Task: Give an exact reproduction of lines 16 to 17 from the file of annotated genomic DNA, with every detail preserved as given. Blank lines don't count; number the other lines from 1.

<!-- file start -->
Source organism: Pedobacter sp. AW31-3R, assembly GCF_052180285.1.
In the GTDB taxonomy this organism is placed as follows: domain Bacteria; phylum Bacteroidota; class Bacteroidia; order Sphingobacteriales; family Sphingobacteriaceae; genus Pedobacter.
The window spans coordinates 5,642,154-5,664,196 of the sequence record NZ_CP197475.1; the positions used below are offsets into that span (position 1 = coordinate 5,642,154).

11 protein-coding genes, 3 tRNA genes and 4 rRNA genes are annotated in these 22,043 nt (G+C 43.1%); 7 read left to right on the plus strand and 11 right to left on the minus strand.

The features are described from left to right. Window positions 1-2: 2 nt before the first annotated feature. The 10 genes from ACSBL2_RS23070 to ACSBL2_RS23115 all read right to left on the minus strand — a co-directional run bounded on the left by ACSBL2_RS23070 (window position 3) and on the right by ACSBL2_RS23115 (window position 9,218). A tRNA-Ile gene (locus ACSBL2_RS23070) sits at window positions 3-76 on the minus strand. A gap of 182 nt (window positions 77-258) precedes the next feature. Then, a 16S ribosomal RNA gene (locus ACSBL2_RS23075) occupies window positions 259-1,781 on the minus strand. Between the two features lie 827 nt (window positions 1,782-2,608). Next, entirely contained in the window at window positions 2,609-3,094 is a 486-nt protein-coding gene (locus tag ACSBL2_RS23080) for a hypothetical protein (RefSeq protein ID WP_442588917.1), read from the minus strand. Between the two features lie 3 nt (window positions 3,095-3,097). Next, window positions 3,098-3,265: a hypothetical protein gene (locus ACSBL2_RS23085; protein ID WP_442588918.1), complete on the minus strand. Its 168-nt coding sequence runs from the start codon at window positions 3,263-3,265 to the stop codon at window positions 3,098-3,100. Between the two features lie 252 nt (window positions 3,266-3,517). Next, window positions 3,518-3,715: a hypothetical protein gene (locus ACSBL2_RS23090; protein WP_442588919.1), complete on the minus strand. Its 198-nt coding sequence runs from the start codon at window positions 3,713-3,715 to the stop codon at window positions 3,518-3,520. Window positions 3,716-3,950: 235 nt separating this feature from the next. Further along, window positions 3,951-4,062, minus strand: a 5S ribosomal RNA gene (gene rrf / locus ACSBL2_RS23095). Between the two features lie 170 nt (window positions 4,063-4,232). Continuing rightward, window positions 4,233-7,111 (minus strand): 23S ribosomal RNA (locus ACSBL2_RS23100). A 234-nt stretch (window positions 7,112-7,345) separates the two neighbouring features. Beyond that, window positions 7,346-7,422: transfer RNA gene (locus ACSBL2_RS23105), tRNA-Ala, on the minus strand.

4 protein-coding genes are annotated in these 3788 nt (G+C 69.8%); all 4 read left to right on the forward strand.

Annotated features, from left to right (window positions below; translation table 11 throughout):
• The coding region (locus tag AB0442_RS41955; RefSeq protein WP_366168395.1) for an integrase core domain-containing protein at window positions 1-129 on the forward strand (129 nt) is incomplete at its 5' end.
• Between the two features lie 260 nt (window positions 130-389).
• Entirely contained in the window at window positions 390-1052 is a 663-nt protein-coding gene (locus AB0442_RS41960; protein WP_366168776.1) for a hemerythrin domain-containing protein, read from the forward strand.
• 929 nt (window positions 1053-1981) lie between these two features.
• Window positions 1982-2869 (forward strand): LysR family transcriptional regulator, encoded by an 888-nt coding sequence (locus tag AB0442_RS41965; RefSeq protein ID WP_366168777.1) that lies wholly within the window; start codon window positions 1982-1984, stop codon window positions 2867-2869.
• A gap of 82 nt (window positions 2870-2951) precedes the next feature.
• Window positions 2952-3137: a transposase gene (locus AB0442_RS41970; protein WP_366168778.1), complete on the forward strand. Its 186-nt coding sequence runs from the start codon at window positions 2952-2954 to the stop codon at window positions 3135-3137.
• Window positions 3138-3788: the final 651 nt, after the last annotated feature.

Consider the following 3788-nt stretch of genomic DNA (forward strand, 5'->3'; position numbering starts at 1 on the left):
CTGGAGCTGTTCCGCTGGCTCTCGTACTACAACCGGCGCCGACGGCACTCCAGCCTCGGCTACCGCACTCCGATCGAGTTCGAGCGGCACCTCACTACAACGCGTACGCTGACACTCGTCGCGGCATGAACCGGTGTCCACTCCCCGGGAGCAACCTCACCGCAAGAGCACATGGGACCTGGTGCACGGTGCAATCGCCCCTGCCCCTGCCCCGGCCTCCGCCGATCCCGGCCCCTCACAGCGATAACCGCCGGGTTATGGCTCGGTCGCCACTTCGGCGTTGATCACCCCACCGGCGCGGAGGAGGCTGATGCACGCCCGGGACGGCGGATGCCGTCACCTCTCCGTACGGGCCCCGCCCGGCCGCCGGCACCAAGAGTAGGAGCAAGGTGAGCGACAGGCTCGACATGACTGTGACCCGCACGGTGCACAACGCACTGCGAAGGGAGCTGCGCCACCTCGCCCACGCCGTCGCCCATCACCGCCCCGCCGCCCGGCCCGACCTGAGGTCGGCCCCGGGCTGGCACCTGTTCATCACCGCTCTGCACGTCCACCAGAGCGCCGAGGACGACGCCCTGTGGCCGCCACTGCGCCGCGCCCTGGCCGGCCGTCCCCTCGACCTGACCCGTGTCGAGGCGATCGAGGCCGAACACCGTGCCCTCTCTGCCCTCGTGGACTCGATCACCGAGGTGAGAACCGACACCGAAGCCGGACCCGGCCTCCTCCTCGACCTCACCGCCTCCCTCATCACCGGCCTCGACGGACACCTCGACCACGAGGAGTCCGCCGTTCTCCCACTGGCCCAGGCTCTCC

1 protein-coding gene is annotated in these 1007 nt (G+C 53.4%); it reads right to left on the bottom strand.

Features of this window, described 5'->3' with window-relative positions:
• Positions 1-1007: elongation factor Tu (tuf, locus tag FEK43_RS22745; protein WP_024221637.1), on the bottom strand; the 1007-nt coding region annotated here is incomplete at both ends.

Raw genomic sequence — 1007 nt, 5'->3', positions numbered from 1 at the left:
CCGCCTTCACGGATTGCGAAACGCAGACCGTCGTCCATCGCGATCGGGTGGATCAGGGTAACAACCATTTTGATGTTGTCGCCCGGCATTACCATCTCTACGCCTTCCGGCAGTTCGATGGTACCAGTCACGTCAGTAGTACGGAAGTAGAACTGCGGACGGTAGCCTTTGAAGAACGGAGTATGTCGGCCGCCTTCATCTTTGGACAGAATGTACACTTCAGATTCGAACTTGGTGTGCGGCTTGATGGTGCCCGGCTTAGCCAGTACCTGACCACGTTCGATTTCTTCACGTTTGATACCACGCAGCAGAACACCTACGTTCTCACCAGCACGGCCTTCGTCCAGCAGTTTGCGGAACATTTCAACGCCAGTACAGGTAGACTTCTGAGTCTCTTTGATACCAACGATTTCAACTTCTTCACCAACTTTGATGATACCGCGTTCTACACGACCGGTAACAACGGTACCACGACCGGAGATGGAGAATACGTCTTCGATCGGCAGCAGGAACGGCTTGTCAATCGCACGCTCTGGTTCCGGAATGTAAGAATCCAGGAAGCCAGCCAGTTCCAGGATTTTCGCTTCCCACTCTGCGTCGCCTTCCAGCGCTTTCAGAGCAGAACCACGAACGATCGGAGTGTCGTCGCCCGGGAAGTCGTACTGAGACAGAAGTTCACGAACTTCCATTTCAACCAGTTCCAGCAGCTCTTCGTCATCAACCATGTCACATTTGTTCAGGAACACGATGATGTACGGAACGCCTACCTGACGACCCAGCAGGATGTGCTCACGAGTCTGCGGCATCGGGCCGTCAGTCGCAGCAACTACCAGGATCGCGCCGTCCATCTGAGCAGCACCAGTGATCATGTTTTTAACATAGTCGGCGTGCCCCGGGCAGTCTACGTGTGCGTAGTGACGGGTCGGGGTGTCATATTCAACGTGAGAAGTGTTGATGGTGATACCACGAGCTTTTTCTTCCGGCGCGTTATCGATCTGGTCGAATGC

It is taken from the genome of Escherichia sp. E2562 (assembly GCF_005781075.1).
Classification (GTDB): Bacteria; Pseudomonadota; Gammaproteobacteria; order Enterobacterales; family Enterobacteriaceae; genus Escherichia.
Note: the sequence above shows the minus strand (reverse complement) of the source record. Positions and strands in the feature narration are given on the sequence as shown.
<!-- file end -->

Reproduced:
Consider the following 3788-nt stretch of genomic DNA (forward strand, 5'->3'; position numbering starts at 1 on the left):
CTGGAGCTGTTCCGCTGGCTCTCGTACTACAACCGGCGCCGACGGCACTCCAGCCTCGGCTACCGCACTCCGATCGAGTTCGAGCGGCACCTCACTACAACGCGTACGCTGACACTCGTCGCGGCATGAACCGGTGTCCACTCCCCGGGAGCAACCTCACCGCAAGAGCACATGGGACCTGGTGCACGGTGCAATCGCCCCTGCCCCTGCCCCGGCCTCCGCCGATCCCGGCCCCTCACAGCGATAACCGCCGGGTTATGGCTCGGTCGCCACTTCGGCGTTGATCACCCCACCGGCGCGGAGGAGGCTGATGCACGCCCGGGACGGCGGATGCCGTCACCTCTCCGTACGGGCCCCGCCCGGCCGCCGGCACCAAGAGTAGGAGCAAGGTGAGCGACAGGCTCGACATGACTGTGACCCGCACGGTGCACAACGCACTGCGAAGGGAGCTGCGCCACCTCGCCCACGCCGTCGCCCATCACCGCCCCGCCGCCCGGCCCGACCTGAGGTCGGCCCCGGGCTGGCACCTGTTCATCACCGCTCTGCACGTCCACCAGAGCGCCGAGGACGACGCCCTGTGGCCGCCACTGCGCCGCGCCCTGGCCGGCCGTCCCCTCGACCTGACCCGTGTCGAGGCGATCGAGGCCGAACACCGTGCCCTCTCTGCCCTCGTGGACTCGATCACCGAGGTGAGAACCGACACCGAAGCCGGACCCGGCCTCCTCCTCGACCTCACCGCCTCCCTCATCACCGGCCTCGACGGACACCTCGACCACGAGGAGTCCGCCGTTCTCCCACTGGCCCAGGCTCTCC